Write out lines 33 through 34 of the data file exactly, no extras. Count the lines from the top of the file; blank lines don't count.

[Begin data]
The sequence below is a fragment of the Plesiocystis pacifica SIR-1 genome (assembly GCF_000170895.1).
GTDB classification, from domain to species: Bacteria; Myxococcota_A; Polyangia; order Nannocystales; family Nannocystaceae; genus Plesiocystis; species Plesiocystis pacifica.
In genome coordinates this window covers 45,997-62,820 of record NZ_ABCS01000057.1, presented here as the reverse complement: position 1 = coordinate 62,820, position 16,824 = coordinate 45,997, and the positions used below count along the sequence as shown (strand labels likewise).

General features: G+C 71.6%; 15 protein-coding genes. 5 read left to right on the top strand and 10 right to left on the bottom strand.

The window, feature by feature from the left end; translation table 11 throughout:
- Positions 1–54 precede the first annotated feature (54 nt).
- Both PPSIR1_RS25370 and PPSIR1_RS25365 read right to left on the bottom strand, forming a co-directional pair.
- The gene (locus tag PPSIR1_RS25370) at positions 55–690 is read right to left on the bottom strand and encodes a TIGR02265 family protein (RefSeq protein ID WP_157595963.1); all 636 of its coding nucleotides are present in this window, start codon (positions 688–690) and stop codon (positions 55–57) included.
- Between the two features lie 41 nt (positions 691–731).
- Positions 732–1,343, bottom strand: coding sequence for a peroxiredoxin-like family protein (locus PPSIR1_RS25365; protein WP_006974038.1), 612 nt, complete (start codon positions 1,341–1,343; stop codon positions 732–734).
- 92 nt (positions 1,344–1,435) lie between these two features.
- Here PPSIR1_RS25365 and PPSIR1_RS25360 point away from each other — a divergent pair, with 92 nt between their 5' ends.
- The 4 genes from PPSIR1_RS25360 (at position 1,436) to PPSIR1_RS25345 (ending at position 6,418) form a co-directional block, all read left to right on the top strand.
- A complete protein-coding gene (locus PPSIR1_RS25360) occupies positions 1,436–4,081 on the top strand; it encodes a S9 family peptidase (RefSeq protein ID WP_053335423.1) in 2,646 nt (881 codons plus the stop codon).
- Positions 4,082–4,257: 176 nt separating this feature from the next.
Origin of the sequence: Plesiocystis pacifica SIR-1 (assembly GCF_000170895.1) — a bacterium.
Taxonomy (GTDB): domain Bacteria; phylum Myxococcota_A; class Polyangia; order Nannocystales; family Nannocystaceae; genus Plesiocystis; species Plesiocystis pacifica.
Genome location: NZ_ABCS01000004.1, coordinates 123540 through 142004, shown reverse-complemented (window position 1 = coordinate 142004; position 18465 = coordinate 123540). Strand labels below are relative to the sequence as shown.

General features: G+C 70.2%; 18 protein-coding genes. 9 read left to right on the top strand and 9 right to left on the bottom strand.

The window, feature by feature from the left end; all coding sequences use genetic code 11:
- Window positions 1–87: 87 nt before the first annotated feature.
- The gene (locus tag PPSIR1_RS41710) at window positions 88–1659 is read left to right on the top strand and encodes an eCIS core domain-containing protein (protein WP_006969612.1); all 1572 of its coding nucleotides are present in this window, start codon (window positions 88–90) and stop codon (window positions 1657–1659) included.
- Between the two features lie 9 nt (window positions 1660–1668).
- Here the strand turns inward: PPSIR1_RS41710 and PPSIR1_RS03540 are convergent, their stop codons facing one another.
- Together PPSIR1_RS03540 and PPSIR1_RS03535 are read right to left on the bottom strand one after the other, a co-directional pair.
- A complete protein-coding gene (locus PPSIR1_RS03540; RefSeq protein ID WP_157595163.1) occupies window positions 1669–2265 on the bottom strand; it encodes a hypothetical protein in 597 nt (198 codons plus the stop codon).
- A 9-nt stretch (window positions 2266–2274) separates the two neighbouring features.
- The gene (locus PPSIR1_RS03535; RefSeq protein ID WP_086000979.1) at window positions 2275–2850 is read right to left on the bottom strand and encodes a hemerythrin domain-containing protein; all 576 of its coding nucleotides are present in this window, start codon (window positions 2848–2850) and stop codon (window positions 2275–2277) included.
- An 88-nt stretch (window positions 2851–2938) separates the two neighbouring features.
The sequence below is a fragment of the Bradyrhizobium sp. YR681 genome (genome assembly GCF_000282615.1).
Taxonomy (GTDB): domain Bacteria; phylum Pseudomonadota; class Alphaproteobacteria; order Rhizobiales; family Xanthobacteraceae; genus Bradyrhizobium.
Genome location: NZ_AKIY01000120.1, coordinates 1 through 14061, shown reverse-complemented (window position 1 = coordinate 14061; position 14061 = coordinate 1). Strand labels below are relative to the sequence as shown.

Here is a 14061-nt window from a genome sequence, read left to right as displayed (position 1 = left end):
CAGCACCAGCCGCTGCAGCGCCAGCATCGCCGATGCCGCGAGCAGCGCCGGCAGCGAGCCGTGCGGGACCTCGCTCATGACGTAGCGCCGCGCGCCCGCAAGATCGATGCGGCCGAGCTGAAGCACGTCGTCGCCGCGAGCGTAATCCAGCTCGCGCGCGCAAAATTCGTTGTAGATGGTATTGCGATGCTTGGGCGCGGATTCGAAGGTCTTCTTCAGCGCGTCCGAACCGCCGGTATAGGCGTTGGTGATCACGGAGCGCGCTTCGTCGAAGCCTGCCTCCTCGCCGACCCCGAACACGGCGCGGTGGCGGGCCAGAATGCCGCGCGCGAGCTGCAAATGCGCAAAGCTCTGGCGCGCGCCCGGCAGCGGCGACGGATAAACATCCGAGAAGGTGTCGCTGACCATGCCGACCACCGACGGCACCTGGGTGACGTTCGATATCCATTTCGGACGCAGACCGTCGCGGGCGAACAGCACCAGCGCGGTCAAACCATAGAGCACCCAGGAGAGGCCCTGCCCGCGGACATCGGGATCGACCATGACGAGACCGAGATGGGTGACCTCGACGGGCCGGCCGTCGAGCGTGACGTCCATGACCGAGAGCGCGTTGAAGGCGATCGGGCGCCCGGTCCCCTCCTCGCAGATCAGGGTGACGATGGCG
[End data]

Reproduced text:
Here is a 14061-nt window from a genome sequence, read left to right as displayed (position 1 = left end):
CAGCACCAGCCGCTGCAGCGCCAGCATCGCCGATGCCGCGAGCAGCGCCGGCAGCGAGCCGTGCGGGACCTCGCTCATGACGTAGCGCCGCGCGCCCGCAAGATCGATGCGGCCGAGCTGAAGCACGTCGTCGCCGCGAGCGTAATCCAGCTCGCGCGCGCAAAATTCGTTGTAGATGGTATTGCGATGCTTGGGCGCGGATTCGAAGGTCTTCTTCAGCGCGTCCGAACCGCCGGTATAGGCGTTGGTGATCACGGAGCGCGCTTCGTCGAAGCCTGCCTCCTCGCCGACCCCGAACACGGCGCGGTGGCGGGCCAGAATGCCGCGCGCGAGCTGCAAATGCGCAAAGCTCTGGCGCGCGCCCGGCAGCGGCGACGGATAAACATCCGAGAAGGTGTCGCTGACCATGCCGACCACCGACGGCACCTGGGTGACGTTCGATATCCATTTCGGACGCAGACCGTCGCGGGCGAACAGCACCAGCGCGGTCAAACCATAGAGCACCCAGGAGAGGCCCTGCCCGCGGACATCGGGATCGACCATGACGAGACCGAGATGGGTGACCTCGACGGGCCGGCCGTCGAGCGTGACGTCCATGACCGAGAGCGCGTTGAAGGCGATCGGGCGCCCGGTCCCCTCCTCGCAGATCAGGGTGACGATGGCG